GB: for discussion here is what the statement $/$/(=abc) stands for and how you can read this in the graph?

DR 2010-12-23: The statement $/$/(=abc) is the assertion of a synonym for the root node of the graph. The subject $ is the root node, the predicate $ is the equivalence predicate, and the object (=abc) is the context of =abc. In the graph this appears as the self-referential arc on the root node.

In English, this is the difference between “ABC has a friend XYZ” (complete subject/predicate/object statement) and “ABC’s friend XYZ” (compound subject only).

Single-Valued Property Pattern

A single-valued property permits only one literal object, so it is the easiest form of expressing an XDI property. This diagram shows the +age predicate on =abc. It also shows how metadata about this predicate can be expressed -- in this case the datestamp +age$d.


(original version available here)

This graph in X3 Short:


XDI statements in this graph:


GB: do not agree with this way of modeling a property of a property. I think that a more uniform and understandable way could be:


This is clearer as it contextualizes the property +age in =abc, subjectifies it and declares one of its properties ($d) in a similar way as you assign a value to property +age of subject =abc. Consequently the diagram is a bit different, as it has a contextual arc labeled +age from node =abc to a second contextual node, then a literal arc labeled $d pointing to a literal node representing "2010-09-20T10:11:12Z".

DR 2010-12-23: See the notes from our last telecon.

Multi-Valued Property Pattern

A multi-valued property can accept multiple literal objects. Common examples are telephone numbers, email addresses, IM addresses, etc.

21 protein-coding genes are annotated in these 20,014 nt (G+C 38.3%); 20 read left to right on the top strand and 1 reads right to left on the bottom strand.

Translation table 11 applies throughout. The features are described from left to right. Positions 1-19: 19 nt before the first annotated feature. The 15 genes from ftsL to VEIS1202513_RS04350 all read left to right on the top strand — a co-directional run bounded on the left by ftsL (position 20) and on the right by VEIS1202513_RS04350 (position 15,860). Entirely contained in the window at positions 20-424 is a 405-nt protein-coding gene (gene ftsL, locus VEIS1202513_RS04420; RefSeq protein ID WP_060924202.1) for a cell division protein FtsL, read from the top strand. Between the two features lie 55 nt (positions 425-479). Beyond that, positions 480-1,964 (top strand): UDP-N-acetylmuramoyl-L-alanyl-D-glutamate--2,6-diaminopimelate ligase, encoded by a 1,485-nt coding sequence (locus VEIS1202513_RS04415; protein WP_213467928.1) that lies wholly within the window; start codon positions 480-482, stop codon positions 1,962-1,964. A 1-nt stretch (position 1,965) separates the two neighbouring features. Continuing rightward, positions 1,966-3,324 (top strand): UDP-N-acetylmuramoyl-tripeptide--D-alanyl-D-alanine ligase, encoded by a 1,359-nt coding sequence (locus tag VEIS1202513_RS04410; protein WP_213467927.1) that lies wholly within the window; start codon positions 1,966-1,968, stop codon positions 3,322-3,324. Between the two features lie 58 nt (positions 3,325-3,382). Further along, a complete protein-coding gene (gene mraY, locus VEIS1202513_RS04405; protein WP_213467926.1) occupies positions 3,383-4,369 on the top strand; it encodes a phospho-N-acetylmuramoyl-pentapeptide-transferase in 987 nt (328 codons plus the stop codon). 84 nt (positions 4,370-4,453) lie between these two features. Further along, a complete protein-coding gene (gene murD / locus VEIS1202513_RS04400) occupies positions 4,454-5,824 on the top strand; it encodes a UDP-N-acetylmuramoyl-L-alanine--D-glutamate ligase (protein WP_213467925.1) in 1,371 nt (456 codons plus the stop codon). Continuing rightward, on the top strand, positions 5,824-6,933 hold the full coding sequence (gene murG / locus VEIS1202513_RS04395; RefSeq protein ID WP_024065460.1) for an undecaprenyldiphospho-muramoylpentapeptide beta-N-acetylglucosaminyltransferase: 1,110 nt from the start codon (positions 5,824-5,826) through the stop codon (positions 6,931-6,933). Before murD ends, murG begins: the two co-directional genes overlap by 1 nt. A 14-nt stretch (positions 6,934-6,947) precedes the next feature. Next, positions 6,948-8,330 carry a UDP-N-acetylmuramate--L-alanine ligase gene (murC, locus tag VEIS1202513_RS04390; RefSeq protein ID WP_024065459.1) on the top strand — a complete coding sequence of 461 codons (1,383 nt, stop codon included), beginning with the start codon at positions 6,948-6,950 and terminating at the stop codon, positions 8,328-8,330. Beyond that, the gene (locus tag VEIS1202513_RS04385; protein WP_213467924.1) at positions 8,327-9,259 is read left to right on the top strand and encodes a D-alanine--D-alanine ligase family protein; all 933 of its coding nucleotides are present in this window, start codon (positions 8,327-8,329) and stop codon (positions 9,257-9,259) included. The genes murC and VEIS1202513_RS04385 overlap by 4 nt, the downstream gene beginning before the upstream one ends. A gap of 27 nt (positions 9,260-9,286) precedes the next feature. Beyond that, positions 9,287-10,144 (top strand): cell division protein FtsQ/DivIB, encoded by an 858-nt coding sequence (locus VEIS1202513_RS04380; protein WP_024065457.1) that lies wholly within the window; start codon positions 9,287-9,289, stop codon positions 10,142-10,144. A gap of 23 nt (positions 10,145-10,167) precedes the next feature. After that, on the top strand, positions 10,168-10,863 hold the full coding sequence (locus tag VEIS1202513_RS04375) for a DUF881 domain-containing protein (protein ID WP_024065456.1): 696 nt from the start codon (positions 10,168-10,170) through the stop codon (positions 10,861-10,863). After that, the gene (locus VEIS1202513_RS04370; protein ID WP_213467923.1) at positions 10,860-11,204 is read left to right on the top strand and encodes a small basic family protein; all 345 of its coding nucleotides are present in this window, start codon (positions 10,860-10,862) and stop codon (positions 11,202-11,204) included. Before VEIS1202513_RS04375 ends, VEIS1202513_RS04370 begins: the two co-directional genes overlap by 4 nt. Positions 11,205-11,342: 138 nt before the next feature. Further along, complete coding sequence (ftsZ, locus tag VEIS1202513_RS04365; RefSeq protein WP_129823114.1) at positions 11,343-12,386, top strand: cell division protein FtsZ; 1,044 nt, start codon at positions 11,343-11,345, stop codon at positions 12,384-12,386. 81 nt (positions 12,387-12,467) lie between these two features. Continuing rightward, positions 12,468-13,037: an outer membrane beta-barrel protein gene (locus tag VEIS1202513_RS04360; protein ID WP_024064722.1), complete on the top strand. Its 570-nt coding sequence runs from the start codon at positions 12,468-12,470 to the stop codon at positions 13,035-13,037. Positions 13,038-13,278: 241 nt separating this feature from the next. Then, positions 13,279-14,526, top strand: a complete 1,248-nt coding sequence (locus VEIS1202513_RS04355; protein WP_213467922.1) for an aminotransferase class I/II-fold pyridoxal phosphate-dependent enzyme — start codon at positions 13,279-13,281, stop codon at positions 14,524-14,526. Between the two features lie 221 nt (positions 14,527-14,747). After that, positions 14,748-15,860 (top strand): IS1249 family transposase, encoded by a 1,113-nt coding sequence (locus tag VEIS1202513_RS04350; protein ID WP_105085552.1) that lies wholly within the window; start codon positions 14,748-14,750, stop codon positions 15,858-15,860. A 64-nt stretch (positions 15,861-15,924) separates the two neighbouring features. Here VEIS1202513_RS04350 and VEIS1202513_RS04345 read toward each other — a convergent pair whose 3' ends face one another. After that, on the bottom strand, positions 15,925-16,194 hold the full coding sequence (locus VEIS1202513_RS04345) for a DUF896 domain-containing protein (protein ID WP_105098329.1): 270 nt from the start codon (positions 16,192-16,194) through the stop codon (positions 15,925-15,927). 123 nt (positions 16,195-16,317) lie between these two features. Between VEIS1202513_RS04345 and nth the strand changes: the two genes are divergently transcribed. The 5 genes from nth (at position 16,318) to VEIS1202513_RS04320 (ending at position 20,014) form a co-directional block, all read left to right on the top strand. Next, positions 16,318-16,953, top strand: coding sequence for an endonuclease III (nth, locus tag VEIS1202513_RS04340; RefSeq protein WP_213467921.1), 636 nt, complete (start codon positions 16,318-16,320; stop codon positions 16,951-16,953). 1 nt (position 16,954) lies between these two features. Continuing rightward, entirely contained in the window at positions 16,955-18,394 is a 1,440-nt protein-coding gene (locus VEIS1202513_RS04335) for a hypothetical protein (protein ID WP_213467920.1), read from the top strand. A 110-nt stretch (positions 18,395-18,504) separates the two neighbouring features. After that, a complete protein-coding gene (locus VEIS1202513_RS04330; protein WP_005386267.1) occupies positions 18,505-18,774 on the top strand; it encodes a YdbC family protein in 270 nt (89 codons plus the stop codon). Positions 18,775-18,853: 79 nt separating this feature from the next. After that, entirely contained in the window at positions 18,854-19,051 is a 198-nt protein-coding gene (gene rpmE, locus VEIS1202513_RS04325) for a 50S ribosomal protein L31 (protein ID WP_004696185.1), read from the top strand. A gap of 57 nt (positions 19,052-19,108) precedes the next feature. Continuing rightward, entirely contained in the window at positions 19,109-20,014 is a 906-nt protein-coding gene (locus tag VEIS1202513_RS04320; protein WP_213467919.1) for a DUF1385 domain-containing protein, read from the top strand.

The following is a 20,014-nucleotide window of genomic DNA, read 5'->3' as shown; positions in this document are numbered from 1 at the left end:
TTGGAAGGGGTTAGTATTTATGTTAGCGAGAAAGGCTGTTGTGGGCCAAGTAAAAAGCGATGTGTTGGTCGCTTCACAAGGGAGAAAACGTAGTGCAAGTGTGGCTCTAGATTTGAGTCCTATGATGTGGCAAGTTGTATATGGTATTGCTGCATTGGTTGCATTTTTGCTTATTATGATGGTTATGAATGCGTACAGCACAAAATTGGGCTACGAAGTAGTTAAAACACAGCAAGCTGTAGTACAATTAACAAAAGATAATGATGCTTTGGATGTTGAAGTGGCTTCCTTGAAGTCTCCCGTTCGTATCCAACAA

To support the increased complexity of multi-valued properties, the property is reified into a context, and XDI metagraph semantics are applied as follows:


(original version available here)

XDI statements in this graph:


Note that the objects in these XDI statements are local XRIs, i.e., they begin with the ! local context symbol. That means they are resolved local to the current context in which they appear, =abc+tel.

Though not shown in this diagram, metadata can be expressed the same way as in the single-value pattern -- for example, a datestamp on the !2 literal would be the !2$d literal.

Multi-Instance Subject Pattern (also Persona Pattern)

Many XDI subjects can have multiple instances. For example, a person may own multiple cars, in which case the +car subject would have multiple instances. A person can even have multiple instances of their digital "self" -- this is the concept of "persona".

This pattern is similar to the multi-valued property pattern but using XDI metagraph semantics are applied as follows:

The following example illustrates the persona pattern applied to the person with the XRI =abc.


(original version available here)

DR 2010-12-23: There is a structural problem with the Proposal graph on the right: it shows relational arcs to a literal node. A literal node can only be addressed through a literal arc. At present we do not have a way to do a cross-reference to a literal arc, but in the context graph model we have not yet needed one.

XDI statements in this graph:


Though not shown here, metadata on each instance subject can be expressed using literal arcs directly on the subject (e.g., a datestamp using a $d literal arc).

IMPORTANT: The semantics of "subject instance" (or "self"), as expressed by the $n contextual arc, mean that each child subject inherits its property values from the parent subject. However a property may be:

  1. Overriden by a child by including it on the child and specifying a different value for the property.
  2. Excluded by a child by including any of its sibling properties while omitting the excluded property.

Link contracts are how portable authorization works in XDI.

The following example illustrates the persona pattern applied to the person with the XRI =abc.


XdiGraphPatterns (last edited 2011-01-12 19:06:42 by giovanni.bartolomeo)